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I have this kit from the 70's that I got off e-Bay a few years ago and I'm going to assemble it to use on my layout.  It is definitely a 'Craftsman Kit', having wood and metal parts that will nudge me past the limits of my experience.  I am looking for tips from anyone with experience building kits of this type; in particular, what type of glue should I use. Wood glue is the obvious choice for wood parts but is just sets up too slowly so I like to have other options. I have several tubes of the old Ambroid glue which I imagine was a popular choice in the past. I've not had great success with CA on wooden parts before.   And when it comes to painting;  before the parts are glued or after the main structure is assembled?  

Thanks for any insights you might offer...


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I used wood carpenter's glue with 1/4" internal bracing, found at home stores. This last if you don't install interior/lighting. I bashed mine severely into a hide and wool buyer/ ranch supply, but waffled over making it a two story prairie station (if l find another).  For plastic parts l used Testor's plastic glue.  My experience with Ambroid from HO days, was that, over time (years), it no longer holds.

That was one of my first kits when I started building the layout. Found it a show for about $20.00.  I used carpenters wood glue and either a thick CA glue or Walthers Goo to attach the metal window castings. I can’t remember how much cutting was involved. I did add bracing to the inside.
These kits are a great start to learning how to scratch build. Once you build a couple. You will be able to work with bare wood and create your own special structures. Plenty of windows and doors are available from Tichy Train Group.
The only tip I can offer. Is toss the shingles in the trash if they are similar to the ones in my kit. I got half of one side of the roof done and gave up. I tarpapered the rest. Bought an Arttista kneeling figure swinging a hammer. A ladder and made some simulated shingles waiting to go on. The way to go is with one of the many makers of laser cut peel and stick shingles. Just be sitting down though. As the roof may end up costing more than the kit you are building.
If you are interested in old school scratchbuilding. No lasercut walls. Find Al Pugliese trains on You Tube. He’s doing work with Howard Zane a well known HO modeler on building a bunch of buildings for an O scale 3 rail layout. They are built much in the same way as your kit.

Take your time and thoroughly read the instructions.  This will show up in the end as a really nice build.  I use TItebond wood glue for wood to wood bonding. For  white metal pieces I like Loctite Super Gel CA.  Thick enough to even fill small mistakes, before painting.  I usually paint sub- assemblies of walls as they're built.  All my metal castings get paint before assembly.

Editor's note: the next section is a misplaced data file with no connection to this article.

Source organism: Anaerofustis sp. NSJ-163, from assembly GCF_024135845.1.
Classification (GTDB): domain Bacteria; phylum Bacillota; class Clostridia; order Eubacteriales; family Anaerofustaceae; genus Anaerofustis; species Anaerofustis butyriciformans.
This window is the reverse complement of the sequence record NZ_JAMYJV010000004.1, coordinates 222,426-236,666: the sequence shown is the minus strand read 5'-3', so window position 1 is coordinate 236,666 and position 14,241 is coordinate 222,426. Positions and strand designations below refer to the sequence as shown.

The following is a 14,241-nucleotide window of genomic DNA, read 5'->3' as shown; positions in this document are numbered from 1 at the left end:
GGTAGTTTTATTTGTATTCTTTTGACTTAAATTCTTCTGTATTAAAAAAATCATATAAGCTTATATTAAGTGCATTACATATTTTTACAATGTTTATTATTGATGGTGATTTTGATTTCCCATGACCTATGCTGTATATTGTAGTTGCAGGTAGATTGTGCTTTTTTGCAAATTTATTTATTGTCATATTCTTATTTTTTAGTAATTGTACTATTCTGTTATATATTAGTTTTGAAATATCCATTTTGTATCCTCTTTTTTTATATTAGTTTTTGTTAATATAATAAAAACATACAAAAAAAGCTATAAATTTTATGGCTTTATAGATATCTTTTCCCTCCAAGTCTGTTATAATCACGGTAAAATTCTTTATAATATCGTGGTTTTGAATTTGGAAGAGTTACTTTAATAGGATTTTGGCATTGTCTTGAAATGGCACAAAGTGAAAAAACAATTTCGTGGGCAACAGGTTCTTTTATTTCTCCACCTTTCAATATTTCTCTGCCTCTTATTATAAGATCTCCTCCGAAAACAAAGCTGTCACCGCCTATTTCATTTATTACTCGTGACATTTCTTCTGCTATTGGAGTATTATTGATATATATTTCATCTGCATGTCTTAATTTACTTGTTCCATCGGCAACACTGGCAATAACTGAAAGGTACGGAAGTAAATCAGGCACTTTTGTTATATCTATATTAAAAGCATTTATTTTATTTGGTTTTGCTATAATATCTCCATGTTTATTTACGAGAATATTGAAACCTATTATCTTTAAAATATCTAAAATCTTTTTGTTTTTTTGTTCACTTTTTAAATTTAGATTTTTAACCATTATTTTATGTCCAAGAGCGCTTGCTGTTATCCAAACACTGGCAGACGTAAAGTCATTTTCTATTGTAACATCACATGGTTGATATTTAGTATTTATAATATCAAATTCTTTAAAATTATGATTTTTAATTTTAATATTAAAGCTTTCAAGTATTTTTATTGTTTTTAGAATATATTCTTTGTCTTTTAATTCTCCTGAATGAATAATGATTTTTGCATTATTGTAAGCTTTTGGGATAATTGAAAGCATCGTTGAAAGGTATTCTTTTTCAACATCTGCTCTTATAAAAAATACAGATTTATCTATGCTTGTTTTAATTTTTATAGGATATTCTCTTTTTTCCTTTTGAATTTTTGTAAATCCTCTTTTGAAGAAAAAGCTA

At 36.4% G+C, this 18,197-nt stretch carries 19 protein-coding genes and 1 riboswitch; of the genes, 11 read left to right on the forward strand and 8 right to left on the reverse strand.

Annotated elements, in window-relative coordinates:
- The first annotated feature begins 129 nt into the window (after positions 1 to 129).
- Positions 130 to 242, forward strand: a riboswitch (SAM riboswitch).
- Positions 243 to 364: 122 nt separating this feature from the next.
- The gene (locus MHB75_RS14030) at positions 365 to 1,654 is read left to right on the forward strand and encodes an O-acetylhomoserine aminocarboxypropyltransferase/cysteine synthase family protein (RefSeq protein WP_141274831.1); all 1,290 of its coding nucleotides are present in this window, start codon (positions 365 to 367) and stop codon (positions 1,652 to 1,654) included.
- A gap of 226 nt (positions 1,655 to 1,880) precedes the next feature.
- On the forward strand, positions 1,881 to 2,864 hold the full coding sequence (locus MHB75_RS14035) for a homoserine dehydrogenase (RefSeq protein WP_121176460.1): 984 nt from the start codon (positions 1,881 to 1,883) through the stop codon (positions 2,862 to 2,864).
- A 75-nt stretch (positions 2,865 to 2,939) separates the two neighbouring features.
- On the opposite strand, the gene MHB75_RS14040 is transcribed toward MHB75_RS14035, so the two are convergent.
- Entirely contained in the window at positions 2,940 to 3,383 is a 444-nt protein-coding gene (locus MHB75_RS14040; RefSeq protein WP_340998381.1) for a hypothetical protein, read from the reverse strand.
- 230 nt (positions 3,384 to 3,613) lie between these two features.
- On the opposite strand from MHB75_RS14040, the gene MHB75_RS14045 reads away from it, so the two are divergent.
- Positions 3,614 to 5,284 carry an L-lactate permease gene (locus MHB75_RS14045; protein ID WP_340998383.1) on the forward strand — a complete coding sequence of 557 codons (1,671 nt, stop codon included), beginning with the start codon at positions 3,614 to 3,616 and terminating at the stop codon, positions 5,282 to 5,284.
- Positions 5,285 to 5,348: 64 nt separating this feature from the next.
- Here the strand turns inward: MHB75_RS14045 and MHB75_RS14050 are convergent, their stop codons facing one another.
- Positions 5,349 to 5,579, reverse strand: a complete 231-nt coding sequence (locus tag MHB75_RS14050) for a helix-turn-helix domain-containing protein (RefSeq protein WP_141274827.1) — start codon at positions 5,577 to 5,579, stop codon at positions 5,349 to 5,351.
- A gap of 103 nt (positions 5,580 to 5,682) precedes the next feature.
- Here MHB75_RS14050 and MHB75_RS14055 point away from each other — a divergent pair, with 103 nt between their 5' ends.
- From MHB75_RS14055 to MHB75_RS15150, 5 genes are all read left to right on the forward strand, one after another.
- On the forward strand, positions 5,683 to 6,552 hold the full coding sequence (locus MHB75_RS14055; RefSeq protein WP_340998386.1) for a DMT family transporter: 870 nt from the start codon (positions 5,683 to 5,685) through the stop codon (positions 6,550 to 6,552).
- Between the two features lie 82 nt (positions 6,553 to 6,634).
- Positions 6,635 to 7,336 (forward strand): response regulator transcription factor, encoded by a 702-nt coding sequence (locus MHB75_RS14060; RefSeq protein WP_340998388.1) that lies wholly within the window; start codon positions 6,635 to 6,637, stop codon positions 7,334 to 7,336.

Have fun, I love Quality Craft and Gloor Craft Craftsman kits!

Thanks for all the great replies sounds like I really should stay with the wood glue.  I wanted to use 5 minute epoxy but  wood glue seems to carry the day.  I also like the idea of painting/staining sub-assemblies before final assembly.  I must confess that the 30 minutes a day for 30 days will tax what little patience I have (my wife claims I have none) but I will try to follow that guideline.  I may fudge and work on several sub-assemblies per session.  Hope to start it soon.


I believe you said this kit a a craftsman designer kit. I recommend before any talk of glue to read each page of the instructions thoroughly, twice.  I have assembled a couple of these and I find the instructions are not written clearly. Review any of the drawings which apply to the instructions sequence.  You Will come to a bump in the road, possibly twice. I promise this will payoff in the end.  
Before you go to much trouble at all, in a large open space lay out each numbered piece in an order that works best for you. Refer to the instructions as you lay out the numbered pieces. Become familiar with the pieces and ask, does this look right???You might discover a piece missing and need to contact the designer for a piece or two.  

When the prior step is completed and you find each piece, find the first pieces as referenced in the instructions and assemble in the dry, no glue as yet.

If you are an impatient person, the 30 minutes a day will be a good strategy otherwise you will never complete the kit.  Temper with glue involved will get you stuck.

And now I recommend the Titebond and apply with flat toothpicks.  The little bit of Titebond applied by your toothpick where necessary, Will dry faster.  

If you arrive at the bump road, in the instructions, email your designer with the explicit problem.  Do not say that he’s made an error for you won’t hear from him again😂.

I agree about the roofing in the Kit.☺️


Thanks Seth...I had reviewed the instructions and drawing as you suggested.  I like the suggestion about the toothpick applicator & minimal glue.  As for contacting the manufacturer in the event of a bump or missing pieces, I'm afraid that window closed decades ago.  The kit was manufactured by an early incarnation of Weaver Model Trains; I believe Bob Weaver's endeavors started with The Quality Craft Models Line.  The kits appears to be complete and unmolested by the previous owner(s).  

Thanks All & Best regards,


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